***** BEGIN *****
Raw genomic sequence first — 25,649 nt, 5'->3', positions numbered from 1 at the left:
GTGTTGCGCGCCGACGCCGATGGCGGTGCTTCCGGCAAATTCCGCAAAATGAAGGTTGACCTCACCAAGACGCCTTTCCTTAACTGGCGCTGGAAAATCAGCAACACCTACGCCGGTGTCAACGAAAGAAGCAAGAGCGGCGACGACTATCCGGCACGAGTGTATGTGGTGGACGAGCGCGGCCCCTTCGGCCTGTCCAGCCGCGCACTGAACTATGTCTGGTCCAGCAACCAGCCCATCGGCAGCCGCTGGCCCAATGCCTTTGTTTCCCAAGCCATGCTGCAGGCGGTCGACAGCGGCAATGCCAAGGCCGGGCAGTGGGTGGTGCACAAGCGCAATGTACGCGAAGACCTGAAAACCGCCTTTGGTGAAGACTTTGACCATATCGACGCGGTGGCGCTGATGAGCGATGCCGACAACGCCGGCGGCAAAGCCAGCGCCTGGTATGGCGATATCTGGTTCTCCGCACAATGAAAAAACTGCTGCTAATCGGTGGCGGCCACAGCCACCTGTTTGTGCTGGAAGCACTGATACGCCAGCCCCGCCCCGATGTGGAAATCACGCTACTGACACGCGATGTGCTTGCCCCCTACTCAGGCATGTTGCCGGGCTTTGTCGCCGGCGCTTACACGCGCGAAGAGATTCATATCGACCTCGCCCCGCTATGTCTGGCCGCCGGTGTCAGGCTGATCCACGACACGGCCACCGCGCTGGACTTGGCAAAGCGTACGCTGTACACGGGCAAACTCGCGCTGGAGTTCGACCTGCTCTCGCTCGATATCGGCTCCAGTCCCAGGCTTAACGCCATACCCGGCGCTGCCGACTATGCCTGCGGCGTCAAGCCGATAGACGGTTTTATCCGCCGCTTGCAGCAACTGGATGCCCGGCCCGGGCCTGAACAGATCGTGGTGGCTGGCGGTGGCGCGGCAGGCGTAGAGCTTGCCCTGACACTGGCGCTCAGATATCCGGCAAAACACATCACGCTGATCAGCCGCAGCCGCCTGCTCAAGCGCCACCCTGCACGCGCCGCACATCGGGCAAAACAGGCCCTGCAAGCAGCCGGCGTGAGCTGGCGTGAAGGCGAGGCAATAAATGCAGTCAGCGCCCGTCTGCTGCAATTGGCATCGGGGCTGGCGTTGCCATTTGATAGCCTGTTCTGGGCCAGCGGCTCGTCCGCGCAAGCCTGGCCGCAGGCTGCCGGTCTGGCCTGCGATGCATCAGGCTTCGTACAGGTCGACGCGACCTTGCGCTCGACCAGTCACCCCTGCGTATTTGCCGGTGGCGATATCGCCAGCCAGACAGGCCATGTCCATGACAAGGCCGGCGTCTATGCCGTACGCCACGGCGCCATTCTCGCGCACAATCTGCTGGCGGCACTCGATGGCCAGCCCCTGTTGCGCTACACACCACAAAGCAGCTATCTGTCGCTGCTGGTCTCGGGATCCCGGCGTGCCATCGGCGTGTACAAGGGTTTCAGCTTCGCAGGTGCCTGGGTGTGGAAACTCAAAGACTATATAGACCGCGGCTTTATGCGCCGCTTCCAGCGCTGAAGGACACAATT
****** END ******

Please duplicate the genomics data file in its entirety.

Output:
Raw genomic sequence first — 25,649 nt, 5'->3', positions numbered from 1 at the left:
GTGTTGCGCGCCGACGCCGATGGCGGTGCTTCCGGCAAATTCCGCAAAATGAAGGTTGACCTCACCAAGACGCCTTTCCTTAACTGGCGCTGGAAAATCAGCAACACCTACGCCGGTGTCAACGAAAGAAGCAAGAGCGGCGACGACTATCCGGCACGAGTGTATGTGGTGGACGAGCGCGGCCCCTTCGGCCTGTCCAGCCGCGCACTGAACTATGTCTGGTCCAGCAACCAGCCCATCGGCAGCCGCTGGCCCAATGCCTTTGTTTCCCAAGCCATGCTGCAGGCGGTCGACAGCGGCAATGCCAAGGCCGGGCAGTGGGTGGTGCACAAGCGCAATGTACGCGAAGACCTGAAAACCGCCTTTGGTGAAGACTTTGACCATATCGACGCGGTGGCGCTGATGAGCGATGCCGACAACGCCGGCGGCAAAGCCAGCGCCTGGTATGGCGATATCTGGTTCTCCGCACAATGAAAAAACTGCTGCTAATCGGTGGCGGCCACAGCCACCTGTTTGTGCTGGAAGCACTGATACGCCAGCCCCGCCCCGATGTGGAAATCACGCTACTGACACGCGATGTGCTTGCCCCCTACTCAGGCATGTTGCCGGGCTTTGTCGCCGGCGCTTACACGCGCGAAGAGATTCATATCGACCTCGCCCCGCTATGTCTGGCCGCCGGTGTCAGGCTGATCCACGACACGGCCACCGCGCTGGACTTGGCAAAGCGTACGCTGTACACGGGCAAACTCGCGCTGGAGTTCGACCTGCTCTCGCTCGATATCGGCTCCAGTCCCAGGCTTAACGCCATACCCGGCGCTGCCGACTATGCCTGCGGCGTCAAGCCGATAGACGGTTTTATCCGCCGCTTGCAGCAACTGGATGCCCGGCCCGGGCCTGAACAGATCGTGGTGGCTGGCGGTGGCGCGGCAGGCGTAGAGCTTGCCCTGACACTGGCGCTCAGATATCCGGCAAAACACATCACGCTGATCAGCCGCAGCCGCCTGCTCAAGCGCCACCCTGCACGCGCCGCACATCGGGCAAAACAGGCCCTGCAAGCAGCCGGCGTGAGCTGGCGTGAAGGCGAGGCAATAAATGCAGTCAGCGCCCGTCTGCTGCAATTGGCATCGGGGCTGGCGTTGCCATTTGATAGCCTGTTCTGGGCCAGCGGCTCGTCCGCGCAAGCCTGGCCGCAGGCTGCCGGTCTGGCCTGCGATGCATCAGGCTTCGTACAGGTCGACGCGACCTTGCGCTCGACCAGTCACCCCTGCGTATTTGCCGGTGGCGATATCGCCAGCCAGACAGGCCATGTCCATGACAAGGCCGGCGTCTATGCCGTACGCCACGGCGCCATTCTCGCGCACAATCTGCTGGCGGCACTCGATGGCCAGCCCCTGTTGCGCTACACACCACAAAGCAGCTATCTGTCGCTGCTGGTCTCGGGATCCCGGCGTGCCATCGGCGTGTACAAGGGTTTCAGCTTCGCAGGTGCCTGGGTGTGGAAACTCAAAGACTATATAGACCGCGGCTTTATGCGCCGCTTCCAGCGCTGAAGGACACAATT